A recent survey by Virgin Money asked football fans to estimate how much, on average, they thought about the game each day. Fans of Sean Bean’s favourite side – the Blades (Sheffield United to the uninitiated) – came top of the poll, thinking about football 110 times a day; followed by Charlton fans (104). The cares associated with following a top premiership club are obviously fewer, since Chelsea, Liverpool and Manchester United fans only think about football 90, 81 and 71 times a day respectively.
Comment: If a similar survey was conducted among the corporate learning community asking how many times a day they thought about, say, e-learning, would the results even match the performance of Everton fans – the club that came bottom of the Virgin Money poll with a mere 43 thoughts a day?
Apparently – according to a survey by information security company SafeNet – UK business travellers lose up to 8,500 mobile devices in the country’s airports every year. Those travelling from major London airports are the most ‘unlucky’, with more than 400 laptops and 2,500 other mobile devices lost annually. Meanwhile, business professionals using airports in north-west England misplace more than 100 laptops and 800 mobile gadgets – including BlackBerrys, phones and USB sticks – every year.
Comment: These figures reveal a major challenge for those engaged in specifying, developing and delivering mobile learning materials. At least when training was carried out in a classroom or even at a desktop, you could be fairly certain that the learner experienced the learning materials (even if s/he learnt nothing from the experience). Now, in addition to taking up the e-learning challenge – of ensuring learner engagement with remotely-delivered learning materials – they will also have to ensure that learners don’t lose the delivery mechanism en route.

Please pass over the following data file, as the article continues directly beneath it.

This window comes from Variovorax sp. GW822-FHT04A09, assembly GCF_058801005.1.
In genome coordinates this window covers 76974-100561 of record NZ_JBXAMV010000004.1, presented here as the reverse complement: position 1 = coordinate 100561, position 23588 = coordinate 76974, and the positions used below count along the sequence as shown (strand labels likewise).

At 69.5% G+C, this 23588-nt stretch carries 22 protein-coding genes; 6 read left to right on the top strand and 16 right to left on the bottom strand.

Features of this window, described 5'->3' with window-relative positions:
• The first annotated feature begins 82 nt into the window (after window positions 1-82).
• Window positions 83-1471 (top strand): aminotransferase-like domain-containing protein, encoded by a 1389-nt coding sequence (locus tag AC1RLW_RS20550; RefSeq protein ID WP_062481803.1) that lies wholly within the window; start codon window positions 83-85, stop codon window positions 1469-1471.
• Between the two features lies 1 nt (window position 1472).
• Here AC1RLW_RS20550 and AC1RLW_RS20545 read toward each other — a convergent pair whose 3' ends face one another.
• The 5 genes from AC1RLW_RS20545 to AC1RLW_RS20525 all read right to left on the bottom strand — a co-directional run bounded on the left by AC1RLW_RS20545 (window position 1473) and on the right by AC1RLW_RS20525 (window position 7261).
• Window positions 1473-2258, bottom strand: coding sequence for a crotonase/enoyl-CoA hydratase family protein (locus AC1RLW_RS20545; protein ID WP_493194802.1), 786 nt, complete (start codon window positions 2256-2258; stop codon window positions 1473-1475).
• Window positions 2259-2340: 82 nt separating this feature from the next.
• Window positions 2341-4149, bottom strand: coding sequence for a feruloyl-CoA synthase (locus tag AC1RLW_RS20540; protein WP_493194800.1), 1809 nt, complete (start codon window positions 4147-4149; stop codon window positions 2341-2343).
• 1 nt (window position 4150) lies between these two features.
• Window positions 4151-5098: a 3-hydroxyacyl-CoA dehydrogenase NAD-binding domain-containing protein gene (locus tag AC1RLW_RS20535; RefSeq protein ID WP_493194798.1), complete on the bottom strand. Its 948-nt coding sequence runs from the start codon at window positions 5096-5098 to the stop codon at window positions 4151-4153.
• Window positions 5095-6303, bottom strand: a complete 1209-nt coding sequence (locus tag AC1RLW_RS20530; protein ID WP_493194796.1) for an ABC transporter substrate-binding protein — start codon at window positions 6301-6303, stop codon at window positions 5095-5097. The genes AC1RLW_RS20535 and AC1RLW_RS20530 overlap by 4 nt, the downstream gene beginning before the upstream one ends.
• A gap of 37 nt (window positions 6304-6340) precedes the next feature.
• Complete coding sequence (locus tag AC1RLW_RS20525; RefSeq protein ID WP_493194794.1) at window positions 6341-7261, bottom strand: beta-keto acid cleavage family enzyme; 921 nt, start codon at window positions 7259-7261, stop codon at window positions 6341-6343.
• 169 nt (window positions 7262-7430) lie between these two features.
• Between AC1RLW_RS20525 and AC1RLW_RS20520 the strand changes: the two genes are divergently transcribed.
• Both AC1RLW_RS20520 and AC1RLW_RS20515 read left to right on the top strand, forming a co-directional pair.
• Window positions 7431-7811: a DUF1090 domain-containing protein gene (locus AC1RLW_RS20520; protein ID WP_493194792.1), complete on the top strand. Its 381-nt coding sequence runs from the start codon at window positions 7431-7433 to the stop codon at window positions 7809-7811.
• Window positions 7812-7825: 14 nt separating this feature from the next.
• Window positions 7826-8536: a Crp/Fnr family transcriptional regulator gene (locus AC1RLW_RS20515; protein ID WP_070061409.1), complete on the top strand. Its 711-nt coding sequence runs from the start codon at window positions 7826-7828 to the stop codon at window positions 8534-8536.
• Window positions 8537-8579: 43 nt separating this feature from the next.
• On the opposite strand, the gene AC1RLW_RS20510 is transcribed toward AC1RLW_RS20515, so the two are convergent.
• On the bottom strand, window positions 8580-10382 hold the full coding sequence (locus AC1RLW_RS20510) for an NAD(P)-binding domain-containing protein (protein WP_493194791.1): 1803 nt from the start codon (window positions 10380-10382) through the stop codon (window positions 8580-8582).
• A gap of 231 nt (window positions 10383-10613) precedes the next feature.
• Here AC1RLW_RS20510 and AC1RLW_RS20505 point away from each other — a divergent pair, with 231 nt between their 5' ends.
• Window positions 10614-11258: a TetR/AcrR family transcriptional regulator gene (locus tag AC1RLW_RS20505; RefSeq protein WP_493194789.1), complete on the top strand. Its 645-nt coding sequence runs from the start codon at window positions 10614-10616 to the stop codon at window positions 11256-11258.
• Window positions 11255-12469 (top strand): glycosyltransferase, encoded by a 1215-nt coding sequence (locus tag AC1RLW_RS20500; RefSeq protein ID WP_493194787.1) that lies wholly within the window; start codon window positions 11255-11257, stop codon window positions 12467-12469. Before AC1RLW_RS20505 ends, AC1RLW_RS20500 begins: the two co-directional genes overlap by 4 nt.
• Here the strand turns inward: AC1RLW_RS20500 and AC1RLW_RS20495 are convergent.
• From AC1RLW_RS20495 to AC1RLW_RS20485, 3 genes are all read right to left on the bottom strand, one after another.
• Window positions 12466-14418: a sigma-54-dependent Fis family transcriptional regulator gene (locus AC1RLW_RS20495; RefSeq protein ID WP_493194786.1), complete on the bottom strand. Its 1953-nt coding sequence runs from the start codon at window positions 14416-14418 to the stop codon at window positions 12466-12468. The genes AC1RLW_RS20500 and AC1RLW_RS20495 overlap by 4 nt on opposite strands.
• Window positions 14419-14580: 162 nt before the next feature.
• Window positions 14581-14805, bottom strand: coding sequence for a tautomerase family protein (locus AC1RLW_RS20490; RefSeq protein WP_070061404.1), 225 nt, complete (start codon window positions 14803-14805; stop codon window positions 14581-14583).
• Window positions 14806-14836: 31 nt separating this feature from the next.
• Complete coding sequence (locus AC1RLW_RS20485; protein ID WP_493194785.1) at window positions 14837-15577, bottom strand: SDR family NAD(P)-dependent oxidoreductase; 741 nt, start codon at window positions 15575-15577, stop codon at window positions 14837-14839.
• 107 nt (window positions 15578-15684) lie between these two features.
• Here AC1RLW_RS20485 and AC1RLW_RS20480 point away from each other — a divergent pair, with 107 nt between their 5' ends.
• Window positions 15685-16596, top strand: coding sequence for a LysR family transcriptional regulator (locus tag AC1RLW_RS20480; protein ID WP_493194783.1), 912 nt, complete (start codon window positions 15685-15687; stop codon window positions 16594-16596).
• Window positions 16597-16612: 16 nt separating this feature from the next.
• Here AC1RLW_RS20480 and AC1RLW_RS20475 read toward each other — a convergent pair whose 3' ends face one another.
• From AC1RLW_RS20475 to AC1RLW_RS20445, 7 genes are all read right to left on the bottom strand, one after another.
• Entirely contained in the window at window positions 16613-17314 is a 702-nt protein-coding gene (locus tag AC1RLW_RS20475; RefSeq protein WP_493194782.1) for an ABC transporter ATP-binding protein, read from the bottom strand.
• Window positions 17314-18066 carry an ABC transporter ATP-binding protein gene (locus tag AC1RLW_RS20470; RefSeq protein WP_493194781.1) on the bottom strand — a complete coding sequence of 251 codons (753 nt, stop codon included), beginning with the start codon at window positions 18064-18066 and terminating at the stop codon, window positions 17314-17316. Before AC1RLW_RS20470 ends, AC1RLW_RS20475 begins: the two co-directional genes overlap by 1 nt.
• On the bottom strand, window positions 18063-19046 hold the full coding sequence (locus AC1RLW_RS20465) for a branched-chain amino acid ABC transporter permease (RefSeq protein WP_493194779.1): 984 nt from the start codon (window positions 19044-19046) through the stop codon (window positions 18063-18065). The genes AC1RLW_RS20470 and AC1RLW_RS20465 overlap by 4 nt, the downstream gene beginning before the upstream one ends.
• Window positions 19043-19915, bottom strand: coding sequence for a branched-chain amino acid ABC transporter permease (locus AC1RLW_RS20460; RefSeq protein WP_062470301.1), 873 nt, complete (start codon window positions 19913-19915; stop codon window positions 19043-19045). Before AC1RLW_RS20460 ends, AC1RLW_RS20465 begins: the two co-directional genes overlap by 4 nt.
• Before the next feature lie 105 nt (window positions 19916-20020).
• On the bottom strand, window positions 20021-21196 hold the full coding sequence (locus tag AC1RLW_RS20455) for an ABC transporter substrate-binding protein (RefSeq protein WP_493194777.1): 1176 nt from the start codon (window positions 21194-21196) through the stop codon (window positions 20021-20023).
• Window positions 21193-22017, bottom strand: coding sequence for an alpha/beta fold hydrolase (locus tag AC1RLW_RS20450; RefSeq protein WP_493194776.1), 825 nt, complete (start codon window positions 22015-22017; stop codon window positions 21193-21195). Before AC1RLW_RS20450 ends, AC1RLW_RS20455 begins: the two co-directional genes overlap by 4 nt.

Is the writing on the wall (again) for the internet industry? We are currently experiencing ‘web 2.0’ and this is enabling an apparently endless rise in the revenues derived from web advertising (with US internet advertising reportedly rising 25 per cent in the third quarter of this year to a record $5.2bn). As a result, media and technology firms are investing billions in building their online advertising businesses – and even Microsoft is pledging to be a ‘powerhouse’ in advertising in the future.
Moreover, according to a recent report, many people who are looking to work for web 2.0 start-ups are prepared to sacrifice pay in exchange for shares in the venture they’re joining. And over 75 per cent of candidates joining dot-com start-ups through the IT staffing company ReThink Recruitment have foregone a third of their salaries in exchange for shares. These levels are, allegedly, close to those seen during the first dot-com boom of a few years ago.
Comment: The German philosopher, Friedrich Nietzsche, came up with the idea of eternal recurrence – the idea that history repeats itself, since the universe has been recurring endlessly and will continue to do so for all time in an incomprehensible way. After our experience of the bursting of the ‘dot com’ bubble, we could apply this idea to the ‘web / bubble’ cycle. Is this ‘boom and bust cycle’ going to go on for ever in IT and its related sectors, as Nietzche suggested – perhaps in shortening cycles as the pace of technology increases? If so, isn’t it time – for all our sakes – that we learnt some lessons?